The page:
Chicago Food Tank Summit takes on transparency in the food system and offers suggestions for the Trump-Pence Administration.
By Janice Hoppe
A little more than a week has gone by since a majority of America was blind-sided as Donald Trump was named the next president of the United States. With this new fast-food-loving president-elect, some of the world’s most impact food system leaders are left wondering – and seemingly nervous – about how the new administration will impact food policy moving forward.
More than 35 different speakers from the food and agriculture field came together Wednesday at the University of Chicago’s Gleacher Center for the first annual Chicago Food Tank Summit to discuss this topic and more. Only a few times was the election and new administration mentioned, which came as a surprise to Juliette Majot, executive director for the Institute for Agriculture and Trade Policy.
“For the past I don’t know how long, I’ve been glued to the television news and don’t understand why I didn’t hear them talk about agriculture and food systems,” she said. “Why? I am buffaloed by it and a lack of courage to speak out about where we are finding ourselves in the U.S.
“It’s not a leap of faith to talk about what we know in science about pesticides,” she continued. “It’s not a leap of faith to talk about what we know about climate change. It’s not a leap of faith to know that agriculture will surpass transportation as the biggest emitter of greenhouse gases in the world. It will take over the No. 2 spot and do so in the next couple of years.”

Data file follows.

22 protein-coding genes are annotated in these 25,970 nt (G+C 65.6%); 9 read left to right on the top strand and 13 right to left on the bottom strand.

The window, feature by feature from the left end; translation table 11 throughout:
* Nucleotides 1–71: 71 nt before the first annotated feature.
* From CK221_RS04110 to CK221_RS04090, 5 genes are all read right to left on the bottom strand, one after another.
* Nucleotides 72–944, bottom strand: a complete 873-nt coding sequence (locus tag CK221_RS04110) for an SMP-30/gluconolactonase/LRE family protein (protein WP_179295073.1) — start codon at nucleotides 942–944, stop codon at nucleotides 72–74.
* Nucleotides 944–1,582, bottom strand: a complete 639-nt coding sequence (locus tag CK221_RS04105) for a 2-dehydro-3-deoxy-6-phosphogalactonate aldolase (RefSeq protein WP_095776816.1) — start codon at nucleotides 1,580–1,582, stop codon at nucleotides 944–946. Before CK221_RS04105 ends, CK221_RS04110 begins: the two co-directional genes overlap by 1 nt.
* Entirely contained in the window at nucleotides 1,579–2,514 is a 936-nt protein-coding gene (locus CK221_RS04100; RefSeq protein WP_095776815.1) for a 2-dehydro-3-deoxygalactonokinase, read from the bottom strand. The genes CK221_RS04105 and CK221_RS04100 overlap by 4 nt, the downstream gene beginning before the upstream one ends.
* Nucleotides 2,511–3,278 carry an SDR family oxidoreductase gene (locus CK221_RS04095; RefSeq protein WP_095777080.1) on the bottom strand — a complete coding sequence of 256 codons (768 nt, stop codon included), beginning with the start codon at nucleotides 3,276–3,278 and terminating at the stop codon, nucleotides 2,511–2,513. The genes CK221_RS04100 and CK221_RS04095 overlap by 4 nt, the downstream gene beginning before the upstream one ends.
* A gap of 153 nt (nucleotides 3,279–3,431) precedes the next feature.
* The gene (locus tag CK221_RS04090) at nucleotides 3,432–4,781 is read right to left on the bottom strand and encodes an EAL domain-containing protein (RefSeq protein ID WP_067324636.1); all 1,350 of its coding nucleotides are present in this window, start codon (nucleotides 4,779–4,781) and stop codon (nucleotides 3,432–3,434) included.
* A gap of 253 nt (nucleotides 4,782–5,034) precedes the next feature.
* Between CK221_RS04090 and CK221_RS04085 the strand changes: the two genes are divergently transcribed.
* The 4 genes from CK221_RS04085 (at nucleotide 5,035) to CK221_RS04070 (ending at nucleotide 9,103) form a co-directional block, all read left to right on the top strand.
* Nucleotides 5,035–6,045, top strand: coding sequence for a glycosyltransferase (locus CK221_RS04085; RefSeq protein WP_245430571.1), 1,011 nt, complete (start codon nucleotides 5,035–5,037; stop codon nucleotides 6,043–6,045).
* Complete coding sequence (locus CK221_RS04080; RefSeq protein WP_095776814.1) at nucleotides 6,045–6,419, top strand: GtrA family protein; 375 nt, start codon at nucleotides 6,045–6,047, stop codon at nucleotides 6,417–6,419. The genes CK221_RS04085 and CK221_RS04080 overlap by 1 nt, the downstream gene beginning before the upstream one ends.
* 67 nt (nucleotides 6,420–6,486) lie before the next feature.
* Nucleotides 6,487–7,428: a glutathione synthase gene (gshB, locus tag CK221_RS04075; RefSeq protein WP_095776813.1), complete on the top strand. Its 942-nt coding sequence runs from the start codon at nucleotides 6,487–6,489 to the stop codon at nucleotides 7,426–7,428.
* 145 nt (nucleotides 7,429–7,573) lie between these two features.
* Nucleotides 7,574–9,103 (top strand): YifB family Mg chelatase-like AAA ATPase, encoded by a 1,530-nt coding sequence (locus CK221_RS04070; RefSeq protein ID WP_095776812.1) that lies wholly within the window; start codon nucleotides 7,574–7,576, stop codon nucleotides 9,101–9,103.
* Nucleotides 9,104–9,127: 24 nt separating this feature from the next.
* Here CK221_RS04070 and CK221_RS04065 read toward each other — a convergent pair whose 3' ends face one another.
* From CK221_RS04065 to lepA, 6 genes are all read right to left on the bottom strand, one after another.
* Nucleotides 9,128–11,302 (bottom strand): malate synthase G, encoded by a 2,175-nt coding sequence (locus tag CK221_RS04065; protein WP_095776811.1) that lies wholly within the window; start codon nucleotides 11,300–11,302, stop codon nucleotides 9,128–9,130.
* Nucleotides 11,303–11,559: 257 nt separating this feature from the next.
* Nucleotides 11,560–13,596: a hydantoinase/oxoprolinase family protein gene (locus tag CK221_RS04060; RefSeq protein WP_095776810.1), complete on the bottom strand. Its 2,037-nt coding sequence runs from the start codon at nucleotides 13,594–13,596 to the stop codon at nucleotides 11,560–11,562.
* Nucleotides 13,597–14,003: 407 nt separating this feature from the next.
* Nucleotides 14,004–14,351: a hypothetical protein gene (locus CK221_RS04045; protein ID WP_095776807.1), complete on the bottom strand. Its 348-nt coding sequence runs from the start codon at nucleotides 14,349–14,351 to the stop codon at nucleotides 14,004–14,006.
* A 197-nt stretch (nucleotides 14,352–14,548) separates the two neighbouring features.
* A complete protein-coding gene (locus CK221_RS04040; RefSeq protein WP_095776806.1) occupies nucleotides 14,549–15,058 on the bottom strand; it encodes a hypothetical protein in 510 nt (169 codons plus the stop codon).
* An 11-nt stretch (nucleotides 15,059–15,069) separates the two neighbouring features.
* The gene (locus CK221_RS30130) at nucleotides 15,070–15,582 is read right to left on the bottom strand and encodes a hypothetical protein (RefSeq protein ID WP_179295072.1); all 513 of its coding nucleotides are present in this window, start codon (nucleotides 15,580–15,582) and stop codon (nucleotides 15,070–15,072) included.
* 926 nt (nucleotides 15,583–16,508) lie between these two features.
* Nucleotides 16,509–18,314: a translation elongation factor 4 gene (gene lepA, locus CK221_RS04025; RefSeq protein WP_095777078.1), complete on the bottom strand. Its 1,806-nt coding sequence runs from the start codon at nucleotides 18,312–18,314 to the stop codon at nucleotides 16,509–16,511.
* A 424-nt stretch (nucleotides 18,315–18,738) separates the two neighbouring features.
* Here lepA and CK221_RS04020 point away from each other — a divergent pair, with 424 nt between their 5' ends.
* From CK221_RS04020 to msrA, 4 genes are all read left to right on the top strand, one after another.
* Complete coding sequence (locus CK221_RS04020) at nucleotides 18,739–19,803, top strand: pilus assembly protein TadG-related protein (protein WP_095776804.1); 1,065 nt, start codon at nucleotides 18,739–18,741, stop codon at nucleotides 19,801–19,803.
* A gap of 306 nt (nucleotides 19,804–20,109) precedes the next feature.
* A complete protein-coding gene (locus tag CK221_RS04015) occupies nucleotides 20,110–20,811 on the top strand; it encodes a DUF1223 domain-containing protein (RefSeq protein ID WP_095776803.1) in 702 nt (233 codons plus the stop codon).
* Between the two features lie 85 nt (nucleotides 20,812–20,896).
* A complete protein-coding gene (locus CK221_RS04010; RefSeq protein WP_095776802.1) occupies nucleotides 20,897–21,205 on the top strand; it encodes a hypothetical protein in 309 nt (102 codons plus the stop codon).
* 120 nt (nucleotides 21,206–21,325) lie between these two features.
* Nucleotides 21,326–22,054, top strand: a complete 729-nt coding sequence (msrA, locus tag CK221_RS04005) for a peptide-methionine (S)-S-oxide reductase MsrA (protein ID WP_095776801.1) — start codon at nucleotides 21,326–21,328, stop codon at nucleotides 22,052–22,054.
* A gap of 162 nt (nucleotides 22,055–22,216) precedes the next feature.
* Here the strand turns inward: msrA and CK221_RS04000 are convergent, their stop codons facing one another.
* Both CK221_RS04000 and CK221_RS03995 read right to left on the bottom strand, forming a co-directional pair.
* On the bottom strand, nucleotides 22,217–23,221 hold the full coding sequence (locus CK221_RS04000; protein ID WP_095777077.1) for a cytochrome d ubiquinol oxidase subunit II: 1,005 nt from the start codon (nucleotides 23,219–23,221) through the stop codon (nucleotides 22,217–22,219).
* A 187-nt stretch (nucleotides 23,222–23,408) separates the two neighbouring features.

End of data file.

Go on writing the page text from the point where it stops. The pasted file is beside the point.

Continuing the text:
Majot added that divisiveness breeds caution and caution supports the status quo. “We cannot normalize what’s going on,” she said. “We absolutely must place agriculture and food into the context of society and into the context of our political structure.”
What should the food system look like tomorrow? Majot said, “We have a chance right now – what is it we want to say to the new president-elect?”
One of her suggestions was greater transparency in the food system and improving the consumer’s right to know where their food came from. “Transparency in the Food System” was one of four panel discussions held during the Chicago Food Tank Summit.
“Why don’t we imagine trade agreements to ensure every country’s right to establish food reserves?” Majot asked. “Encourage improvement in food safety through policy and practice, including food inspection and trade agreements that strengthen greater transparency in the food system.”
Bloomberg News Reporter Shruti Singh moderated a discussion of six panelists: Bruce Friedrich, executive director of The Good Food Institute; Angela Mason, associate vice president of Windy City Harvest; Karen Lehman, director of Fresh Taste; Gene Bauer, president and co-founder of Farm Sanctuary; Behtash Bahador of the Barilla Center for Food & Nutrition Alumni Association; and John Steven Bianucci, director of impact at Iroquois Valley Farms.
When asked what transparency means to them, Bianucci asked, “If I can’t know what’s in my food, what rights do I really have? How free am I?”
In 1986, Farm Sanctuary was founded to investigate and expose cruelty in animal farming. “We encourage people to think about the consequences of their food choices,” Baur said. “People don’t want to support cruelty, but they are supporting animal abuse when they buy animal products produced on these farms. We need to start paying attention and as we do that, the food system can change.”
He adds that when products are marketed as humane, it is often overselling and overstating. “There is a disconnect now between reality and what the labels suggests,” Bauer added. “Free-range, for example. You think the animals are outdoors grazing and have a good life. Free-range means they have access to the outdoors, which means they could have animals raised by the hundreds or thousands with a little rickety door [to the outdoors] and that can be marketed as free-range.”